3. Apple vs. Adobe. While Apple and Adobe have long had a love/hate relationship, when Apple was on the ropes in the late 1990's, Adobe could have completely pulled the plug by cutting off updates to it's Photoshop, Illustrator and After Effects products. High end graphic design was one of the only business areas where Apple had significant market share. Adobe hung by Apple with two massive updates, first to Apple's new OS X operating system and then through Apple's shift to Intel processors. While Apple could complain about Adobe being a little slow on the updates, Adobe spent fist fulls of money to do them. Apple's response? It first came out with Final Cut Pro, which killed Adobe's own film editing market, and hurt it's After Effects business. Apple also came out with iPhoto, which cut into Photoshop and finally, Apple dug the knife in deep by actively going to war against Flash with the iPhone and the upcoming iPad. With a business partner like that, you don't need cancer.
In Apple's defense, in all of these cases it did what was best for it's customers. Rarely has Apple made moves against the best interests of the people who buy Apple products. (Apple even dumped it's own technically superior Firewire for the more popular and less expensive USB.) But still, anyone who gets in business with Apple should be looking over their shoulder for sharp objects. Because if Apple sees an good opportunity, old relationships rarely get in the way.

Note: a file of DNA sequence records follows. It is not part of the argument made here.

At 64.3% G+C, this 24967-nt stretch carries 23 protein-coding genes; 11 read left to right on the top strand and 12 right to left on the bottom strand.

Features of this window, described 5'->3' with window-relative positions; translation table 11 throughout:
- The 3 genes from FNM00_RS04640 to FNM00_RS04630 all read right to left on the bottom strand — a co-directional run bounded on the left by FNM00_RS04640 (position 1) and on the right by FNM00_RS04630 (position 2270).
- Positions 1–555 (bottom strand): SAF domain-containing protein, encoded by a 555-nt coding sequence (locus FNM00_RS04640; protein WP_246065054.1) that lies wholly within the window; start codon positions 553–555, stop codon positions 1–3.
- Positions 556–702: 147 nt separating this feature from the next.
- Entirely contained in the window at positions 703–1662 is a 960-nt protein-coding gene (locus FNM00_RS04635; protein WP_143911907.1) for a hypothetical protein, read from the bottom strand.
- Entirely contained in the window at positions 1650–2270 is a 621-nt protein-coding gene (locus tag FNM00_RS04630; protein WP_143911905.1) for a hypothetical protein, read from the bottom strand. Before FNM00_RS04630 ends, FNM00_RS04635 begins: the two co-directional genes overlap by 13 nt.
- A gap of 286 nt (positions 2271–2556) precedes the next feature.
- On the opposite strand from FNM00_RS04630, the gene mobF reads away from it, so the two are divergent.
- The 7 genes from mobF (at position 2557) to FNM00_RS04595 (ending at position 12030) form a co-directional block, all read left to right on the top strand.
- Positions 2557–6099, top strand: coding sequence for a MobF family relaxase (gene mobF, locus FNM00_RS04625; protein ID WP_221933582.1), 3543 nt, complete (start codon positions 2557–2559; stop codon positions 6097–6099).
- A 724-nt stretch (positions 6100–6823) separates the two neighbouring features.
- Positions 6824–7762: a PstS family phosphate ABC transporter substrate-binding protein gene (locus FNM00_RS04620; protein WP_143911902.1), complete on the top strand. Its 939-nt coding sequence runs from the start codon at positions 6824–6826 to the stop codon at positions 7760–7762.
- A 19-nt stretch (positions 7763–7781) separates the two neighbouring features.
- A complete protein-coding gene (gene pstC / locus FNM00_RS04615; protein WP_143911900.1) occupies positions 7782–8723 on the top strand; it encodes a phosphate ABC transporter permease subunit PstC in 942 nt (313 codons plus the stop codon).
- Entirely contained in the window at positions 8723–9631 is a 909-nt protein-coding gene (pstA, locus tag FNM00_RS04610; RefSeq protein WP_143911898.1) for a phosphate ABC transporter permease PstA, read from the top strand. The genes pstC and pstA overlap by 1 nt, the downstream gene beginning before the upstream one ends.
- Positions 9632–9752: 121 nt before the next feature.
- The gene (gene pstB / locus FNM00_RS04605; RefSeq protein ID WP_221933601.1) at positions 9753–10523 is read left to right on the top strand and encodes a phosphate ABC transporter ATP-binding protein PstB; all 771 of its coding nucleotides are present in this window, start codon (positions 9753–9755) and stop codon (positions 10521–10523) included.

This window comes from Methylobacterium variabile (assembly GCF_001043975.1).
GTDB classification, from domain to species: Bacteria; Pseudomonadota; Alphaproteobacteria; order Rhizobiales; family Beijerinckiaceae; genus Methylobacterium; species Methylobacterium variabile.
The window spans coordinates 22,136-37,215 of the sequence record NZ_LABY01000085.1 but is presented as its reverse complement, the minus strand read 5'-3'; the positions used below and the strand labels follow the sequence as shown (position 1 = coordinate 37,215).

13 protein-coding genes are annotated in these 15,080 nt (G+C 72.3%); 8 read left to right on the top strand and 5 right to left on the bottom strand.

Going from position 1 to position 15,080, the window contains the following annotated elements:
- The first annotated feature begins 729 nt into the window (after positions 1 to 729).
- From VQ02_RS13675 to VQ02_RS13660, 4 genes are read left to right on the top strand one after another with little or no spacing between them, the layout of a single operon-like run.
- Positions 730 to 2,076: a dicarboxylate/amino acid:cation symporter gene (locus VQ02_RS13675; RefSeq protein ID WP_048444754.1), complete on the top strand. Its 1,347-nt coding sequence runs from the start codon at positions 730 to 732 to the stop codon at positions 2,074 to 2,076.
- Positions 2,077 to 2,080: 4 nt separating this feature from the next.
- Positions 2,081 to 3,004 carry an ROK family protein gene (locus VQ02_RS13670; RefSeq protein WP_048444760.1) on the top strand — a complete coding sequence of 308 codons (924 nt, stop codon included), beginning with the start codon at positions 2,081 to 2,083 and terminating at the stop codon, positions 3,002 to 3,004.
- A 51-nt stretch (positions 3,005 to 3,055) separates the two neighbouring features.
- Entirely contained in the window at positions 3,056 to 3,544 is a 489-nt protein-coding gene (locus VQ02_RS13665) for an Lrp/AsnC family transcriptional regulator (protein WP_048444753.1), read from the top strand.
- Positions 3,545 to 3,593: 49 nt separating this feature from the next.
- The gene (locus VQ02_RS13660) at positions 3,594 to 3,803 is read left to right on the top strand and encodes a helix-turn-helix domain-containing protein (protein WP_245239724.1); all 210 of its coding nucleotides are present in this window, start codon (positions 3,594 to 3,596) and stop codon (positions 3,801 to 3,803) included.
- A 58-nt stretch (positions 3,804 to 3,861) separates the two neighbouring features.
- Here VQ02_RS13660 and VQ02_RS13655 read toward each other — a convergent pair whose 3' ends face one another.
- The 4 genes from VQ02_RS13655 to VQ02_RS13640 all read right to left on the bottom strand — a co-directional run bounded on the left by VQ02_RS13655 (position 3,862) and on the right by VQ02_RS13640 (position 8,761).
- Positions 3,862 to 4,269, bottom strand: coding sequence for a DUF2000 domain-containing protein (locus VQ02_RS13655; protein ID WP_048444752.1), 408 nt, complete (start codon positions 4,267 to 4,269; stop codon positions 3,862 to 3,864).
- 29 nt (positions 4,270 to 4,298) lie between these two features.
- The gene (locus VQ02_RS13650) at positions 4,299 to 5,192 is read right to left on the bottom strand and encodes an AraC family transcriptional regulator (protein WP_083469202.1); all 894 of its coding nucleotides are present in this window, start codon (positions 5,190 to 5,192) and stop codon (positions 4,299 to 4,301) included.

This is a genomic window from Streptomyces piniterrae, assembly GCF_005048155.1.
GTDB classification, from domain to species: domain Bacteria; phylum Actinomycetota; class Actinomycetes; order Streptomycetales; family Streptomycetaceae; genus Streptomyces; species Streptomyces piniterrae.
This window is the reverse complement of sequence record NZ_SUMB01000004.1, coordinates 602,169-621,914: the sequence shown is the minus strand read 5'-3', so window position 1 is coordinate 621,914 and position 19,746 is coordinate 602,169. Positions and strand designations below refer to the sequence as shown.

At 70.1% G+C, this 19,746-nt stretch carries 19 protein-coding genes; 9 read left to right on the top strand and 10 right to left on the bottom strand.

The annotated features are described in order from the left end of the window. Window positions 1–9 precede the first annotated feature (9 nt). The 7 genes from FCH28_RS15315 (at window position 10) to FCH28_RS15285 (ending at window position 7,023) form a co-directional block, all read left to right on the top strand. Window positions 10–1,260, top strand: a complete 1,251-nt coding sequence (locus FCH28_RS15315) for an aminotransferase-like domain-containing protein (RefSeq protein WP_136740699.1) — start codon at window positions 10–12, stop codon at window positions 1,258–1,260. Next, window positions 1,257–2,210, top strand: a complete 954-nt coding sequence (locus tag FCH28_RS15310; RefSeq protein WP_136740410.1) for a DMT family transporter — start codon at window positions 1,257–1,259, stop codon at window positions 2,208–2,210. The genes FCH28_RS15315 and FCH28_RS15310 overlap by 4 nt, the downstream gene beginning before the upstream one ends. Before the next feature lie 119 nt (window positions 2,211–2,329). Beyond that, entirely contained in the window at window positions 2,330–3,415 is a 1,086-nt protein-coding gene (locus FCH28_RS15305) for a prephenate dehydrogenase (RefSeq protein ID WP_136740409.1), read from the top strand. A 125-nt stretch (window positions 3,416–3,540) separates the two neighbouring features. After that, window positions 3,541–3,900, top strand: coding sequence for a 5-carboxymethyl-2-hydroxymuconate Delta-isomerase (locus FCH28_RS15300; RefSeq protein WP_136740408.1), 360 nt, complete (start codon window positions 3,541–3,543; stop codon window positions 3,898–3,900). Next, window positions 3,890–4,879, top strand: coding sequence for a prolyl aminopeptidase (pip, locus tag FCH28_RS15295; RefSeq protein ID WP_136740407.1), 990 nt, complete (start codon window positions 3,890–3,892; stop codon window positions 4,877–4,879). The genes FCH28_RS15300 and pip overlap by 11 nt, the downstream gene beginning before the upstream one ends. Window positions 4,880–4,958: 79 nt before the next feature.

Which brings us back to the subject of AT&T. Apple and AT&T have had a great partnership with the iPhone. Both have made a ton of money and gained huge market share quickly. Which means, if history has taught us anything, Apple is about to screw AT&T. Here's a piece on some of Apple's options:
The question is not whether Apple will turn on AT&T, the question is when. I don't know the answer to that, but my guess is over the next two years.
The other question is what AT&T is planning to do about it. The answer to that I know: nothing. AT&T has no post Apple plan. It simply sucked up as much money as fast as it could with the iPhone and has been burying it's head in the sand about what to do if Apple turns on it. It is a company lead by reactive managers. They hope something like the Google phone or a new Palm handset will provide the iPhone with some competition. They hope they can buy up enough market share to be irreplaceable to Apple. They hope… they hope…
What they should have been doing is investing. Investing iPhone profits to build cell tower infrastructure so good Apple wouldn't think to replace them and customers wouldn't dream of leaving them. They should have come out with original apps to enhance the value of iPhones and other services that would make using an iPhone without AT&T service unthinkable. They didn't and now it looks like it's too late. AT&T execs are more focused on talking about charging for data "like water," complaining about data "hogs," waging battles against net neutrality, and figuring out how to cut land lines to small towns. In other words, warring against the interests of it's own customers. So when Apple finally does turn on AT&T, the people who will be cheering the loudest will the the one's with AT&T subscriptions.